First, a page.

I am wondering if there is any way for me to eliminate the DC offset present in this Class B amplifier circuit.
The circuit is to be used to amplify music for a subwoofer and, as I understand it, a DC voltage across the speaker is potentially harmful. I built and tried a physical circuit that was almost identical (I think the resistors were 10k) that did amplify sound well but shifted the speaker's cone a noticeable amount immediately (even when no sound was playing), indicating a DC offset. The problem might be easily solved with a dual-rail supply as the output would then be centered around 0V, however, that is not possible for me to add to this design; I intend to have this circuit run off of a 12V battery. I assume there is a clever way to use some basic component to traverse this issue, but I am unsure what it might be.
My first idea was a coupling capacitor, as is used in many amplifier output stages. However, the coupling capacitor only allows the AC signal past it, making the voltage across the speaker somewhere in the millivolt range meaning that the current will be in the milliamp range. I assume this is a result of this circuit being more of a current amplifier/impdeance converter. So, I'm pretty sure that using a coupling capacitor is not at all the correct solution here, but please let me know if I'm wrong in this respect.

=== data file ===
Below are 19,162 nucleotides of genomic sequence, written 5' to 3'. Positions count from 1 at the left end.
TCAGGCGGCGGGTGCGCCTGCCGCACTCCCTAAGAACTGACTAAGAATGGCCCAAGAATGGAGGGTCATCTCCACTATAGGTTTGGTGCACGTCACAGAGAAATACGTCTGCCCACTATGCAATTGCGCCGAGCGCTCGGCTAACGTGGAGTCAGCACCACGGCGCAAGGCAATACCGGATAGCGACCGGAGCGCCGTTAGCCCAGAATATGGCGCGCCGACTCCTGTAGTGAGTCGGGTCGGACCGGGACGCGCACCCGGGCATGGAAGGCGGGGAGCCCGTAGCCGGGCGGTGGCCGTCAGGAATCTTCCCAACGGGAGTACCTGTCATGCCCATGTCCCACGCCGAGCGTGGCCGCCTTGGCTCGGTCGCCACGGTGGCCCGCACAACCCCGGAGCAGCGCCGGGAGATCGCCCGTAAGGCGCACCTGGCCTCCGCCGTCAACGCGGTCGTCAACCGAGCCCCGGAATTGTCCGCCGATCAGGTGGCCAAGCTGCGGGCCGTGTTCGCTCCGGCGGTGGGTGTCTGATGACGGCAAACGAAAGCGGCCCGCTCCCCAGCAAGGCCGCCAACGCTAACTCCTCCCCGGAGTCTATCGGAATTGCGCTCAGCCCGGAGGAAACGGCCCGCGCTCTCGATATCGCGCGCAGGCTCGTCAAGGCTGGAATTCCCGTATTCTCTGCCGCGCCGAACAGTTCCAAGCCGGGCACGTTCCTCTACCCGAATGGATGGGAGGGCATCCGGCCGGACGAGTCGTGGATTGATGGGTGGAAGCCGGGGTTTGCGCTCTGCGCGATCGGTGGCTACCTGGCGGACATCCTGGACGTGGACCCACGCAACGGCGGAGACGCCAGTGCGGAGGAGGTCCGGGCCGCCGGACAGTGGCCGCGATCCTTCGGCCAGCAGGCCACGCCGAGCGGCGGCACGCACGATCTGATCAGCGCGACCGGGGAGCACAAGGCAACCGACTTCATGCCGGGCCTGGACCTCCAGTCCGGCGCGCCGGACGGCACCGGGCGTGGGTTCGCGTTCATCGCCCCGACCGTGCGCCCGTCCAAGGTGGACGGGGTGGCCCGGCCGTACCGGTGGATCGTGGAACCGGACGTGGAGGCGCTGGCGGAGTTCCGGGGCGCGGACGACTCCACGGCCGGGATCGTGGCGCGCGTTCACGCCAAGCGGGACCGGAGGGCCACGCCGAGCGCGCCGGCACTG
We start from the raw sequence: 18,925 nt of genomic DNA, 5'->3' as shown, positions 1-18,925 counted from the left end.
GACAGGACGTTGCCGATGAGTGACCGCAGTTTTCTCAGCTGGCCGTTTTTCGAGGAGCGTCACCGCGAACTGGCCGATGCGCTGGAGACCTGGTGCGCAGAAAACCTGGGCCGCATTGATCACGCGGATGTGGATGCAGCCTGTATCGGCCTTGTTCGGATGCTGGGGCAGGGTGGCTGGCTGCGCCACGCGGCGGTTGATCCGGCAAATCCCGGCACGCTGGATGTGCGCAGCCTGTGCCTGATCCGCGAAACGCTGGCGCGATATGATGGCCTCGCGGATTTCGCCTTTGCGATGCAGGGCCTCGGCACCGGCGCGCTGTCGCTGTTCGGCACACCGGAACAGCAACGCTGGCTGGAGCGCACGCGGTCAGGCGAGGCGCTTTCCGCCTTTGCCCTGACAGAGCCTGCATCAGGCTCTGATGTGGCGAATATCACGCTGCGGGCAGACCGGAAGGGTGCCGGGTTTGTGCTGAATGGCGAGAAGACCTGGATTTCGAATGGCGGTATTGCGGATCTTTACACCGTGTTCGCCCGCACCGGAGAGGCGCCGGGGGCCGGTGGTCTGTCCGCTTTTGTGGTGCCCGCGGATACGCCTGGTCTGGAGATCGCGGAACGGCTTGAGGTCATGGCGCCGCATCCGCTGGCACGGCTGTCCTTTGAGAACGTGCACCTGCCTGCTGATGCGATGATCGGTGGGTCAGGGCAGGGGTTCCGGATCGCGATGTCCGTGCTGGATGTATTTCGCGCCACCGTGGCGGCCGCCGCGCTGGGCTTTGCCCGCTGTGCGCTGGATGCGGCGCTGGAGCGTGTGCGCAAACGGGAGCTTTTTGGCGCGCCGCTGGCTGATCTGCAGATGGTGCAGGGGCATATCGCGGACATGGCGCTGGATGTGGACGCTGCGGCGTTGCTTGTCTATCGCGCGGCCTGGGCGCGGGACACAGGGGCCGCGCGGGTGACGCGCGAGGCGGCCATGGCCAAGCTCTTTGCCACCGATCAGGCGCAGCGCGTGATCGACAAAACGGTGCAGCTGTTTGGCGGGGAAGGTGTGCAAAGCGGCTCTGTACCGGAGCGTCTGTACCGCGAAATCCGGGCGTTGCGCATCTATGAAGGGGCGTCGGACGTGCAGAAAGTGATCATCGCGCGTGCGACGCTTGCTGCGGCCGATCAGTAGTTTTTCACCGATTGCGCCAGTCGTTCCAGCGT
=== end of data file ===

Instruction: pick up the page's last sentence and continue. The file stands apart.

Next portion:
At this point, as far as I can see, I must maintain the same current while not having that unfortunate DC offset. Does this require an isolating output transformer? Though I was previously unfamiliar with the concept, I think I understand how a transformer can be used to make the relative voltages across the speaker terminals favorable while not eliminating any of the actual power amplification that is desired.
Additionally, is this even an optimized class B amplifier? I've tried to play around with the values and this seems to give a pretty optimal amplification, but I am not too knowledgable when it comes to the specifics of this amplifier class.